The Clash "Brand New Cadillac"

As much as we'd love to save every ridiculously expensive drop of our L.A. unleaded, any American-made list of auto songs would be a farce without a tribute to the gas-guzzling Detroit land shark the Cadillac. And who better to do that than British punk band the Clash. The rockabilly-infused 12-bar blues tune originally belonged to fellow Brit Vince Taylor before it was given a super charge of aggression on the 1979 album "London Calling."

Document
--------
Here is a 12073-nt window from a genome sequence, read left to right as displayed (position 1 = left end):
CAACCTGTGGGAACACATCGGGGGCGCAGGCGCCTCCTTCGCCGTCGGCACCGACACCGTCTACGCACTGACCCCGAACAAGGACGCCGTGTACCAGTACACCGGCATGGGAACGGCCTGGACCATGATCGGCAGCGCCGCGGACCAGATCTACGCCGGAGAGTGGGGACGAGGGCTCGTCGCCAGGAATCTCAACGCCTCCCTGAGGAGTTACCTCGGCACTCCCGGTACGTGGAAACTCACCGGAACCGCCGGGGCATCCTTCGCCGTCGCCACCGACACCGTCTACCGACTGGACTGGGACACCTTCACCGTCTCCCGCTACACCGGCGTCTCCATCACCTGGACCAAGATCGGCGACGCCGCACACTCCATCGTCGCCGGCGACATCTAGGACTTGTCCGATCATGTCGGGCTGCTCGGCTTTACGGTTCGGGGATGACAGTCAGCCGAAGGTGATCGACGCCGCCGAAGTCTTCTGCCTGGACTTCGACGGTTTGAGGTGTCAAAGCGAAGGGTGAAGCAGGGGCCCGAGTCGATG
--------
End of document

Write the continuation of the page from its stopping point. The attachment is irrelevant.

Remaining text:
Snoop Dogg "Gin and Juice"

After some hard time spent locked down in traffic, the ability to finally take that freeway exit you've been waiting for should have you feeling like a bit of a gangsta. You did it. You've beat Carmegeddon. It's officially time to lean back in your ride, roll the windows down and let a little G-funk filter into the air courtesy of a West Coast classic. You know, the kind of jam that makes you want to drive slow because you want to, not because you have no choice. 

What songs did we miss? Chime in below.              

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--Nate Jackson

Photo: Traffic on the 405 in West Los Angeles. Credit: Reed Saxon